At first glance, the show falls into the Monster in the House genre. As a MITH, we have the monster (the Demogorgon), the house (Hawkins, IN), and the sin (experiments have been conducted on children, one of which leads to a discovery of the Upside Down and the release of a dangerous creature).
However, part of the success of the show is that it also contains multiple storylines, each with their own genre. There is the Buddy Love story between Eleven (El) and Mike, with Mike as the incomplete hero, El the counterpart, and the differences between them forming the complication. The story is also a Golden Fleece, with the road being the journey the team of friends take to find Will, their prize. For Will’s mom Joyce (Winona Ryder), it’s a Dude with a Problem story, as she is an innocent hero thrust into a sudden event with a life or death battle for her son. For Chief Hopper (David Harbour), it’s a Whydunit, where he is the detective trying to uncover the secret surrounding the disappearance of Will, ultimately taking a dark turn when he begins questioning those above him.
In the second season, some episodes also function as a subplot with their own genres. When El meets her “sister” Kali from the scientific lab, she is drawn into a Rite of Passage story of her own. Unsure of her place in the world, El faces a life problem and joins Kali, committing acts that lead her down the wrong way, until she finally finds acceptance with herself and her abilities.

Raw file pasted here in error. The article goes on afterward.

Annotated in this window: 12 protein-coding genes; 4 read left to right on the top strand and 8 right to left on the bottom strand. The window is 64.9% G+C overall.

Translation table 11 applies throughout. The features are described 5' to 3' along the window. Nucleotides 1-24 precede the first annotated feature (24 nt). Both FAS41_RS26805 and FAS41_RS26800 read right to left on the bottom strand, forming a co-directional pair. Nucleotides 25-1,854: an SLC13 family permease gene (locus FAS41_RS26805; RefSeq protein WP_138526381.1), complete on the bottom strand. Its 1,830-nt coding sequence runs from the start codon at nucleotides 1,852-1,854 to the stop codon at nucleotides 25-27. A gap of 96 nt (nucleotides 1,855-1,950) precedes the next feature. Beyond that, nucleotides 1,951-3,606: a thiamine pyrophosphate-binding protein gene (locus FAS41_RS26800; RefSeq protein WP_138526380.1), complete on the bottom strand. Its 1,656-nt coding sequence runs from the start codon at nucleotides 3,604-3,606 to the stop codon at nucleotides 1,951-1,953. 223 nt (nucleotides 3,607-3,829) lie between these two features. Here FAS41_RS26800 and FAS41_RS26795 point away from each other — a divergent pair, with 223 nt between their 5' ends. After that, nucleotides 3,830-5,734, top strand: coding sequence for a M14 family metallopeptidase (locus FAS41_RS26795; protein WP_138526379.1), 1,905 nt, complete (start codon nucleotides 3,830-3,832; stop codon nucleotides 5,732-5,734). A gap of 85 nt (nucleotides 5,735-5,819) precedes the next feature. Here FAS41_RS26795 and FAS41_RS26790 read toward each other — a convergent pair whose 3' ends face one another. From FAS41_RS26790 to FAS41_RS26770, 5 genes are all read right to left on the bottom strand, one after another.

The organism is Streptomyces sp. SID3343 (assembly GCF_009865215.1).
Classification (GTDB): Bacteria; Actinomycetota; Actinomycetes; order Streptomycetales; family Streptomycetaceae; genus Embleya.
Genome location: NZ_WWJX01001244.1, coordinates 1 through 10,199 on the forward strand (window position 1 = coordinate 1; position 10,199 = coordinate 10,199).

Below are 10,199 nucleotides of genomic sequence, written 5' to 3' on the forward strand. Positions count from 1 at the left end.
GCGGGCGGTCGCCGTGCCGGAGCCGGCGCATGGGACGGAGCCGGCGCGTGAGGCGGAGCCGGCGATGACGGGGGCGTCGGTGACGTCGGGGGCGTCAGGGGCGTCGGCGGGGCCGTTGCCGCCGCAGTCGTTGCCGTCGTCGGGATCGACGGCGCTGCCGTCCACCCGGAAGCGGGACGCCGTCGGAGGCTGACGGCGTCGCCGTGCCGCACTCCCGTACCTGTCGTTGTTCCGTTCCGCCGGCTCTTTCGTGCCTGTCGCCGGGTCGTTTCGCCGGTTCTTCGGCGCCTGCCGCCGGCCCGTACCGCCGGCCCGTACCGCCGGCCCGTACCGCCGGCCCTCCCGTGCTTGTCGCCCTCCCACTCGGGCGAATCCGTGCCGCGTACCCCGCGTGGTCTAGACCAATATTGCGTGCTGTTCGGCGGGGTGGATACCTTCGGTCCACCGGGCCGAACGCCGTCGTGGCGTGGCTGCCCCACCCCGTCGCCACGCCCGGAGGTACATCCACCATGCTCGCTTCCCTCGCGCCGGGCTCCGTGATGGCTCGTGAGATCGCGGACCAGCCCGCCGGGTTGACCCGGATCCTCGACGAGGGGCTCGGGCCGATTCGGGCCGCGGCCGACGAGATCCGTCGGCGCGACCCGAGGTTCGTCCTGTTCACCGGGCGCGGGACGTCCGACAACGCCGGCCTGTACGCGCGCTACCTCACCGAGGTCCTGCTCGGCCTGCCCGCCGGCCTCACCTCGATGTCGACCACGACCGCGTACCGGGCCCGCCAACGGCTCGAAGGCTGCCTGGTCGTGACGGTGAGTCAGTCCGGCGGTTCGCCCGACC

Above all, Blake wrote that we must tell stories about transformation. Even though Stranger Things takes us on a supernatural journey to find Will Byers and uncover the mysteries surrounding the Demogorgon and El’s abilities, without transformation, the story is nothing more than a thrill ride. Luckily, character transformation is something the show’s creators do not neglect. Each of the characters undergoes some type of personal change, and each does so on an even deeper level during the second season.
Jim Hopper, once a surly and uncaring police chief, becomes a hero who gains our admiration and respect for the determination he demonstrates and his willingness to sacrifice himself. Nancy Wheeler, once seeking popularity at the expense of ignoring her best friend, eschews that same popularity at the end of the second season when she counsels a crying Dustin at the school ball, dancing with him for all to see. Even her ex-boyfriend, Steve Harrington (Joe Keery), becomes a different person by the end of the second season. At first a bully seeking to hurt others, Steve takes an active role in protecting Dustin, Lucas, and Mike, even mentoring Dustin in an older brother role.
Stranger Things stands out from the myriad of streaming and serialized television shows because of one basic fact: it relies on the principles of good storytelling. We’ve seen Monster in the House stories before, but Stranger Things gives us “the same thing, only different.” For this reason, there’s nothing strange about its success.